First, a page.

Sunday, 13 January 2013

David Cameron renews scrap with Liberal Democrats over boundary changes

By Robert Watts, Deputy Political Editor9:00PM GMT 12 Jan 2013
David Cameron is set to re-ignite a public feud with the Liberal Democrats over plans to cut the number of Westminster MPs.

The Prime Minister is to hold a vote in the Commons later this month in a bid to drive through constituency boundary changes that could cost Labour around 20 MPs and significantly increase the prospects of a Conservatives victory at the 2015 general election.

It had been thought that Downing Street would drop the proposed boundary changes after Nick Clegg vowed to block the reforms. Mr Clegg said his party would vote against the plan as revenge for the defeat of his House of Lords reforms by Tory backbenchers last summer.

The House of Lords will tomorrow vote on the proposals to cut the number of MPs from 650 to 600. However, even if the reforms are blocked in the Lords the Prime Minister will press ahead with boundary changes, because he is personally determined to press ahead with the policy.

The draft legislation returns to the Commons later this month and a vote amongst MPs is expected to be held within the next two weeks. If MPs vote in favour, Mr Cameron will seek to pass the reforms and use the Parliament Act to trump any opposition in the Lords.

A Number 10 source has told The Sunday Telegraph that Mr Cameron remains “absolutely committed” to boundary reforms and “would pull out all the stops” to get the legislation through.

“The Prime Minister is absolutely determined that MPs are given an opportunity to vote on boundary changes, even if the Lords vote against these changes on Monday,” the source said.

The parliamentary arithmetic suggests that Mr Cameron might just be able to “sneak” through boundary changes if all of his party and most of the minority parties vote in favour.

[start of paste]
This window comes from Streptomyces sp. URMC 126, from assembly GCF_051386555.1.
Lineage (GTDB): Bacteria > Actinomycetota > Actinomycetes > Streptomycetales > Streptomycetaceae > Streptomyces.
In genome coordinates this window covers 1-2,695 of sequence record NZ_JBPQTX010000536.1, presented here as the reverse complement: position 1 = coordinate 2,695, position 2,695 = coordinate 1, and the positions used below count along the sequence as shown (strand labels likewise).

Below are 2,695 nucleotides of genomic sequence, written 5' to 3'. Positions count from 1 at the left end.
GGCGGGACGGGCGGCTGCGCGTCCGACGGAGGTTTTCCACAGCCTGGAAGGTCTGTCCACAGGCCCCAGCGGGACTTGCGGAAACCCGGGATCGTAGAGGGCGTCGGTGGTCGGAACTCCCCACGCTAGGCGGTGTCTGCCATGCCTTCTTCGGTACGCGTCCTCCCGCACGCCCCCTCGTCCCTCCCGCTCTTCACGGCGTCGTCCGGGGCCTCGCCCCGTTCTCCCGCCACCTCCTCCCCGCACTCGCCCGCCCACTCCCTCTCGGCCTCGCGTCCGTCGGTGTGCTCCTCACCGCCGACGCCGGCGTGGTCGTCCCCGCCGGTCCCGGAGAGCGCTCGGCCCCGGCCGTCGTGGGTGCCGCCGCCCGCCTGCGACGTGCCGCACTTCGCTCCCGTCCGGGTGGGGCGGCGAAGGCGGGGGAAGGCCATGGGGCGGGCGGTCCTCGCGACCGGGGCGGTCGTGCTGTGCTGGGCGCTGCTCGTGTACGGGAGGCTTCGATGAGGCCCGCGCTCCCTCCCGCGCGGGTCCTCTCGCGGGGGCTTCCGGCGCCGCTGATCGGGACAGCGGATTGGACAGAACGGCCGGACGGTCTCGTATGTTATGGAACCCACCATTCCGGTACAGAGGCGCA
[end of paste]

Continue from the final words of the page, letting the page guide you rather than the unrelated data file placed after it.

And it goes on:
An alliance of Tories, the SNP and DUP members would number 317. There are 312 Labour and Lib Dem MPs.

Senior figures in the Government have even held discussions with senior figures in the Scottish National Party and Northern Ireland’s Democratic Unionists in a bid to get the minority parties to vote in favour of boundary changes. It is understood Mr Cameron will look more kindly on the SNP’s push for Scotland to gain a greater say in defence and foreign affairs matter if they back the proposed boundary changes.

Some Lib Dems may merely abstain from the vote and Mr Cameron might attract support from Plaid Cymru, the Welsh nationalists who have three MPs at Westminster.

The proposed boundary reforms has led to bitter words between the two Coalition parties. The Lib Dem MP Duncan Hames, a parliamentary aide to Mr Clegg, said that once Conservative backbenchers scuppered House of Lords reforms “it should have come as no surprise to Tory rebels that we would pull the plug on the boundary review. Let’s face it, they had it coming.”

Meanwhile, Tories accuse Lib Dems of “betrayal” for failing to back the changes.

Critics say that the Government’s commission into boundary changes has cost taxpayers at least £12million. However, Downing Street said that the proposed cut in the number of MPs would save the public purse £12million a year.

Although Mr Cameron and Mr Clegg last week pledged to work together in Government until the 2015 election, boundary reform is just one of a growing list of issues that divide the Tories and the Lib Dems.

Next week the Prime Minister is set to deliver a speech that will set out a new approach to the Government’s relationship with the EU. Lib Dems worry the address will be eurosceptic and outline plans for a referendum.

The two parties are also at loggerheads over energy policy, wealth taxes and plans to replace Britain’s aging fleet of nuclear submarines.

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